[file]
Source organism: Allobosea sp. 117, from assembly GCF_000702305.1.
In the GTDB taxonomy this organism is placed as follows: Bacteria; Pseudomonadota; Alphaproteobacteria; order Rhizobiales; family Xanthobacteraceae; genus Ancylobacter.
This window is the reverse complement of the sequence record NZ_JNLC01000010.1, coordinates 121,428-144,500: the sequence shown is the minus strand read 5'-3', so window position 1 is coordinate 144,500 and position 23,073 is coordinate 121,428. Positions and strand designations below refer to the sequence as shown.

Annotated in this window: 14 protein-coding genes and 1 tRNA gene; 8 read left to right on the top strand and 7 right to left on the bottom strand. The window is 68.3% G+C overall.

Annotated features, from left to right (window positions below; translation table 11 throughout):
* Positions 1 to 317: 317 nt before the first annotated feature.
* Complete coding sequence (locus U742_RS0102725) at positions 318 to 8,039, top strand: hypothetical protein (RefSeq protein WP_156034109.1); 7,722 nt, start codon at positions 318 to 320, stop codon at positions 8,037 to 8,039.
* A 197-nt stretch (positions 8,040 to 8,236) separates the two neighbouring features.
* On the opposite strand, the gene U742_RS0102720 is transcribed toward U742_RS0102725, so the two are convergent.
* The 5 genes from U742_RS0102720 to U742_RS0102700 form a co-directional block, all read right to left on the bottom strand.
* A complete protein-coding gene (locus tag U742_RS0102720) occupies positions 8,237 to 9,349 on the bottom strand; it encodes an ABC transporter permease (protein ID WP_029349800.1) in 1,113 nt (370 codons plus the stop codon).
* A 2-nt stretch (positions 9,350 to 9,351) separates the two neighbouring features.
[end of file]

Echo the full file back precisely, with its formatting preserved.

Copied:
Source organism: Allobosea sp. 117, from assembly GCF_000702305.1.
In the GTDB taxonomy this organism is placed as follows: Bacteria; Pseudomonadota; Alphaproteobacteria; order Rhizobiales; family Xanthobacteraceae; genus Ancylobacter.
This window is the reverse complement of the sequence record NZ_JNLC01000010.1, coordinates 121,428-144,500: the sequence shown is the minus strand read 5'-3', so window position 1 is coordinate 144,500 and position 23,073 is coordinate 121,428. Positions and strand designations below refer to the sequence as shown.

Annotated in this window: 14 protein-coding genes and 1 tRNA gene; 8 read left to right on the top strand and 7 right to left on the bottom strand. The window is 68.3% G+C overall.

Annotated features, from left to right (window positions below; translation table 11 throughout):
* Positions 1 to 317: 317 nt before the first annotated feature.
* Complete coding sequence (locus U742_RS0102725) at positions 318 to 8,039, top strand: hypothetical protein (RefSeq protein WP_156034109.1); 7,722 nt, start codon at positions 318 to 320, stop codon at positions 8,037 to 8,039.
* A 197-nt stretch (positions 8,040 to 8,236) separates the two neighbouring features.
* On the opposite strand, the gene U742_RS0102720 is transcribed toward U742_RS0102725, so the two are convergent.
* The 5 genes from U742_RS0102720 to U742_RS0102700 form a co-directional block, all read right to left on the bottom strand.
* A complete protein-coding gene (locus tag U742_RS0102720) occupies positions 8,237 to 9,349 on the bottom strand; it encodes an ABC transporter permease (protein ID WP_029349800.1) in 1,113 nt (370 codons plus the stop codon).
* A 2-nt stretch (positions 9,350 to 9,351) separates the two neighbouring features.